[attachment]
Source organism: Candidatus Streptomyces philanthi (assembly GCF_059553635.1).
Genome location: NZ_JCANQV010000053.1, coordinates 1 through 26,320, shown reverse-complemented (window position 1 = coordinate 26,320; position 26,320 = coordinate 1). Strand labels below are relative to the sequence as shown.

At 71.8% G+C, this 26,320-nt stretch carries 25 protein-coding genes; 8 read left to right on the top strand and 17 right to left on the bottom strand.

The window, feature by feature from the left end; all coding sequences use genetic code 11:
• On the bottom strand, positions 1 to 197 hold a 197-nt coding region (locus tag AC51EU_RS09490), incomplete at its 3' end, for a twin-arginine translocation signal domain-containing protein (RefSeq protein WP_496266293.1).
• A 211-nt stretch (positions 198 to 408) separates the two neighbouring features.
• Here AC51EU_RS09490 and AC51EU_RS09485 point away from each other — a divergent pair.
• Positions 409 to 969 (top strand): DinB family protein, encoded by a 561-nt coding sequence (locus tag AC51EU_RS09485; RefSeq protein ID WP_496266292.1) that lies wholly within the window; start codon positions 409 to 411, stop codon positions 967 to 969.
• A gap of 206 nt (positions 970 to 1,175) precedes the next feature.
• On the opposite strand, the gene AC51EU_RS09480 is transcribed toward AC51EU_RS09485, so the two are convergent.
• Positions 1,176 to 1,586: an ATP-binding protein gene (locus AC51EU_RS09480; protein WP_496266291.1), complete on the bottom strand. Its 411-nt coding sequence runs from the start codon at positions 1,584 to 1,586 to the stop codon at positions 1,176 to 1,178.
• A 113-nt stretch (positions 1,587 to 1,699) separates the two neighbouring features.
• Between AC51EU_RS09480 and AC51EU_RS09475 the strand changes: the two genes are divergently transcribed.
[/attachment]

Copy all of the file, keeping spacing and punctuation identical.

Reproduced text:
Source organism: Candidatus Streptomyces philanthi (assembly GCF_059553635.1).
Genome location: NZ_JCANQV010000053.1, coordinates 1 through 26,320, shown reverse-complemented (window position 1 = coordinate 26,320; position 26,320 = coordinate 1). Strand labels below are relative to the sequence as shown.

At 71.8% G+C, this 26,320-nt stretch carries 25 protein-coding genes; 8 read left to right on the top strand and 17 right to left on the bottom strand.

The window, feature by feature from the left end; all coding sequences use genetic code 11:
• On the bottom strand, positions 1 to 197 hold a 197-nt coding region (locus tag AC51EU_RS09490), incomplete at its 3' end, for a twin-arginine translocation signal domain-containing protein (RefSeq protein WP_496266293.1).
• A 211-nt stretch (positions 198 to 408) separates the two neighbouring features.
• Here AC51EU_RS09490 and AC51EU_RS09485 point away from each other — a divergent pair.
• Positions 409 to 969 (top strand): DinB family protein, encoded by a 561-nt coding sequence (locus tag AC51EU_RS09485; RefSeq protein ID WP_496266292.1) that lies wholly within the window; start codon positions 409 to 411, stop codon positions 967 to 969.
• A gap of 206 nt (positions 970 to 1,175) precedes the next feature.
• On the opposite strand, the gene AC51EU_RS09480 is transcribed toward AC51EU_RS09485, so the two are convergent.
• Positions 1,176 to 1,586: an ATP-binding protein gene (locus AC51EU_RS09480; protein WP_496266291.1), complete on the bottom strand. Its 411-nt coding sequence runs from the start codon at positions 1,584 to 1,586 to the stop codon at positions 1,176 to 1,178.
• A 113-nt stretch (positions 1,587 to 1,699) separates the two neighbouring features.
• Between AC51EU_RS09480 and AC51EU_RS09475 the strand changes: the two genes are divergently transcribed.